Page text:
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 You are just print the total founded prime number based on input range. Md. Marufuzzaman23-Dec-15 21:03 Md. Marufuzzaman 23-Dec-15 21:03
 just a small trick Siavash _b13-Oct-12 12:37 Siavash _b 13-Oct-12 12:37
 Re: just a small trick Matt T Heffron15-Oct-12 7:44 Matt T Heffron 15-Oct-12 7:44
 Does it not belong to the alternate section of the orinigal version? Ankur\m/13-Sep-12 21:10 Ankur\m/ 13-Sep-12 21:10
 Re: Does it not belong to the alternate section of the original version? Matt T Heffron14-Sep-12 7:49 Matt T Heffron 14-Sep-12 7:49
 Wheel Factorization PIEBALDconsult13-Sep-12 18:22 PIEBALDconsult 13-Sep-12 18:22
 Re: Wheel Factorization Matt T Heffron14-Sep-12 7:47 Matt T Heffron 14-Sep-12 7:47
 You could make it even a bit faster Kenneth Haugland13-Sep-12 15:26 Kenneth Haugland 13-Sep-12 15:26
 I got another ~7% Matt T Heffron14-Sep-12 9:00 Matt T Heffron 14-Sep-12 9:00
 Re: I got another ~7% Kenneth Haugland14-Sep-12 9:28 Kenneth Haugland 14-Sep-12 9:28
 Hmm. This is some conunderum for me. I took your code and added the _numbers[i] = true to fit the function I build, meaning your code modefied like this: ```private static void Run2() {   for (int i = 0; i < _numbers.Count() - 1; i++) _numbers[i] = true;   // For the sake of comments, I'll use "bcn" to mean the number represented by baseCounter // I.e. bcn = 2 * baseCounter + 1 int baseCounter = 0; int increment; int index;   while (baseCounter < countLimit) { do { baseCounter++; if (baseCounter == count) return; } while (!_numbers[baseCounter]);   // we increment by 2*bcn since bcn is odd and odd+odd=even and even numbers are not there! increment = (baseCounter << 1) + 1; // this equals bcn, but "represents" 2*bcn //Since all products of bcn with multiples of smaller primes have already been removed // by the sieving process of those numbers, the smallest number to remove is at bcn^2 index = baseCounter * (increment + 1); while (index < count) { _numbers[index] = false; index += increment; } } }``` And compared that to this: ```/// /// Returns all the primes from 2 up to N /// /// Find all primes below N /// Improvments stems from the alternative article by Clifford Nelson, and my own improvments using his function /// private List SieveOfEratosthenes(int N) { //Stores all the prime numbers var result = new List(); int N1 = N - 1;   if (!(int.MaxValue > N)) { throw new IndexOutOfRangeException(String.Format("Span is too large for the array, pick a smaller range that does not exceed int.MaxValue")); }   //We need an boolean array that indicates if the number is a prime var IsPrime = new bool[N1];   //Fill the array with all true values and we will start at the number 0 //This is to avoid adding later values +2 when creating the list of primes for (int i = 0; i < N1-1; i++) { IsPrime[i] = true; }   //Find and store how many numbers we need to check int NumberOfPrimeChecks = (int)Math.Sqrt(N1);   //Start checking at the number 2, but we are adding 1 to start with so we set it at 1 int CurrentNumber = 1;   //Loop through all the nessecary checks while (CurrentNumber < NumberOfPrimeChecks) { do { CurrentNumber++; } while (!IsPrime[CurrentNumber]);   int counter = CurrentNumber << 1; while (counter < N1) { IsPrime[counter] = false; counter += CurrentNumber; } }   for (int i = 2; i < N1; i++) if (IsPrime[i]) result.Add(i);   return result;   }``` And on average your code was twice as slow as mine, so either Im doing something strange (meaning wrong) or its just faster. Like to know what results you got, but my function also returns a list of primes and if I excluded that Im sure I could cut the time in half at least.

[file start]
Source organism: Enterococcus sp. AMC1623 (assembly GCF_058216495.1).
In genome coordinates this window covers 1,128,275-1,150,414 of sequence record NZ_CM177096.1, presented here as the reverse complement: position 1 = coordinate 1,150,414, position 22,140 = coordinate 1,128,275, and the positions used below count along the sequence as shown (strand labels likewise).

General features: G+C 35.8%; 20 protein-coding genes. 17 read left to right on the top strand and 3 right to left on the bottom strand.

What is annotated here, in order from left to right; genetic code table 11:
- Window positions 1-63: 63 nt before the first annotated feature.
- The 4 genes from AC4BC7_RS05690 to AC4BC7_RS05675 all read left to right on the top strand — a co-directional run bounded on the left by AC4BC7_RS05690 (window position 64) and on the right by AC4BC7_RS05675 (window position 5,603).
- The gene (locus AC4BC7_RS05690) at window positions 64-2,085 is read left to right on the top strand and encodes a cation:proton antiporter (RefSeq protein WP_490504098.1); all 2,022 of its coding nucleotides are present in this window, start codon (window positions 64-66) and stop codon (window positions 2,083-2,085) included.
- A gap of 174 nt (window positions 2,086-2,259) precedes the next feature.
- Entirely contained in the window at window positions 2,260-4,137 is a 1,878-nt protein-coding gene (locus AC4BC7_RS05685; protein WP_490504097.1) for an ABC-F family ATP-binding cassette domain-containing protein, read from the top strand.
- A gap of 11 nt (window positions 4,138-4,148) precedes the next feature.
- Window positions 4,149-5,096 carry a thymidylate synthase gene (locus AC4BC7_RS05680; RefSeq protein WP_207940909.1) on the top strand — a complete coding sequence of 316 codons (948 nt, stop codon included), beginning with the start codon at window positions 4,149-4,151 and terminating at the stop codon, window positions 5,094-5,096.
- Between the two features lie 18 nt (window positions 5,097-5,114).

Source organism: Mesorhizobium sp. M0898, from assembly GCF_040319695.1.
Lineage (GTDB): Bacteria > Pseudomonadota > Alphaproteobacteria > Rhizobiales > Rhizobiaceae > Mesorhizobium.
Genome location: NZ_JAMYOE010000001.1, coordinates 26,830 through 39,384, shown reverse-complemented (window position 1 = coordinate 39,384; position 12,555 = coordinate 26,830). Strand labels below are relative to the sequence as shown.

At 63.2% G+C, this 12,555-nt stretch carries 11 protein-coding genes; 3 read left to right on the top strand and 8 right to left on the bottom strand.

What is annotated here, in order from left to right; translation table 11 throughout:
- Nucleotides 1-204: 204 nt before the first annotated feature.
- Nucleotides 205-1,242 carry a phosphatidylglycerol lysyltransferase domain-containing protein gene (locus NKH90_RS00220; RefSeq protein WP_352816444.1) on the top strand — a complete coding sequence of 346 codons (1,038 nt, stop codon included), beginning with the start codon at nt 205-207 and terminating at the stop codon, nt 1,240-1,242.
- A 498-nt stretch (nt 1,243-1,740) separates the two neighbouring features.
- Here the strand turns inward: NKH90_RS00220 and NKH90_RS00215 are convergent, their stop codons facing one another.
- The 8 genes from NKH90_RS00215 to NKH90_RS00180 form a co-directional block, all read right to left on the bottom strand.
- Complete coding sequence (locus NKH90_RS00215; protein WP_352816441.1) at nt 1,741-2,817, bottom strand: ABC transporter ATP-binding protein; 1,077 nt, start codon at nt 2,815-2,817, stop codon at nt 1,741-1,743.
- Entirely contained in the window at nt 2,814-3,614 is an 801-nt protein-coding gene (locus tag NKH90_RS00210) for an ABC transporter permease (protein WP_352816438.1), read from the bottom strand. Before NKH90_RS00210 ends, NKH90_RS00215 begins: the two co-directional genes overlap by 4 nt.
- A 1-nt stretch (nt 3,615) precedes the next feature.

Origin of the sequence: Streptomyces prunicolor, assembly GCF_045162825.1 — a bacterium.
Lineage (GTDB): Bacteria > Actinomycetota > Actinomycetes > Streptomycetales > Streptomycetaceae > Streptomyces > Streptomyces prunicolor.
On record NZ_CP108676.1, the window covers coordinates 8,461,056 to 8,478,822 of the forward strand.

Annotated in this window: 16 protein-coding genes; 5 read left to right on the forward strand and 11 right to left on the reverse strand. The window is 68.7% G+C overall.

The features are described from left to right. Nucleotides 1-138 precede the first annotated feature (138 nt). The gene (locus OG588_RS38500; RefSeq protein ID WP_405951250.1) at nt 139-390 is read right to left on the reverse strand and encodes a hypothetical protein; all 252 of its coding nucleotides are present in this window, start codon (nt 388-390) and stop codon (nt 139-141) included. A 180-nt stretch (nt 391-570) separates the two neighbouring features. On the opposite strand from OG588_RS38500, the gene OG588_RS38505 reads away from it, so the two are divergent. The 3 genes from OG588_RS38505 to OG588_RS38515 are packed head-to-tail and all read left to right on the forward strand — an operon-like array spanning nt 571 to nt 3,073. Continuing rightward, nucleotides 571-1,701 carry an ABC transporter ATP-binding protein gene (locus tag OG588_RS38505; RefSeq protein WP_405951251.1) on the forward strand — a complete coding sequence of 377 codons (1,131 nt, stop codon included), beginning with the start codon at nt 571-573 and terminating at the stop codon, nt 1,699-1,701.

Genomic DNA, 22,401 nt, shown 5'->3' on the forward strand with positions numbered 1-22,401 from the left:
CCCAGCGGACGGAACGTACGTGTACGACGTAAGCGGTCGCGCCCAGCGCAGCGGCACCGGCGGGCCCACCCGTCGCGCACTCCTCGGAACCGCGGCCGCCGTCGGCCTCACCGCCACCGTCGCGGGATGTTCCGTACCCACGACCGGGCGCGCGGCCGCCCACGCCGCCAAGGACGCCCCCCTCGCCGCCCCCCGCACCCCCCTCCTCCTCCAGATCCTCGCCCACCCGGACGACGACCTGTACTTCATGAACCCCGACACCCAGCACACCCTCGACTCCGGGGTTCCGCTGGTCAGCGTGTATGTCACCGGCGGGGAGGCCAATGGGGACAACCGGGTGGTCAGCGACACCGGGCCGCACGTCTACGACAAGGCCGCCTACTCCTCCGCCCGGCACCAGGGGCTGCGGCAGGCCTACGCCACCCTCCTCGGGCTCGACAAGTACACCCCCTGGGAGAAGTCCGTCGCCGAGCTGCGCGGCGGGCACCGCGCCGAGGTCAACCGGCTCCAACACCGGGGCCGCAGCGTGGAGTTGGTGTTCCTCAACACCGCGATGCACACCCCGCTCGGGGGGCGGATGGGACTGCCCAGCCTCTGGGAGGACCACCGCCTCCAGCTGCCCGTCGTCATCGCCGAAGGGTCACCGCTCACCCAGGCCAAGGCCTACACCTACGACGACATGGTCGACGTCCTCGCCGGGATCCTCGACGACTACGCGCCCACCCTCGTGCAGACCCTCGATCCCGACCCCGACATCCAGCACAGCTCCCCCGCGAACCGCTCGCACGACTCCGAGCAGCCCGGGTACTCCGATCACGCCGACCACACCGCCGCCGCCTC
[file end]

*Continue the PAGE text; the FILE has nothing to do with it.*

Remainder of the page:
Re: I got another ~7% Matt T Heffron14-Sep-12 12:06 Matt T Heffron 14-Sep-12 12:06
 Re: I got another ~7% Kenneth Haugland14-Sep-12 12:30 Kenneth Haugland 14-Sep-12 12:30
 Re: I got another ~7% Matt T Heffron14-Sep-12 13:04 Matt T Heffron 14-Sep-12 13:04
 Re: I got another ~7% Kenneth Haugland14-Sep-12 13:14 Kenneth Haugland 14-Sep-12 13:14
 Re: I got another ~7% Matt T Heffron14-Sep-12 13:38 Matt T Heffron 14-Sep-12 13:38
 Re: I got another ~7% Kenneth Haugland14-Sep-12 13:49 Kenneth Haugland 14-Sep-12 13:49
 Re: I got another ~7% Matt T Heffron14-Sep-12 13:51 Matt T Heffron 14-Sep-12 13:51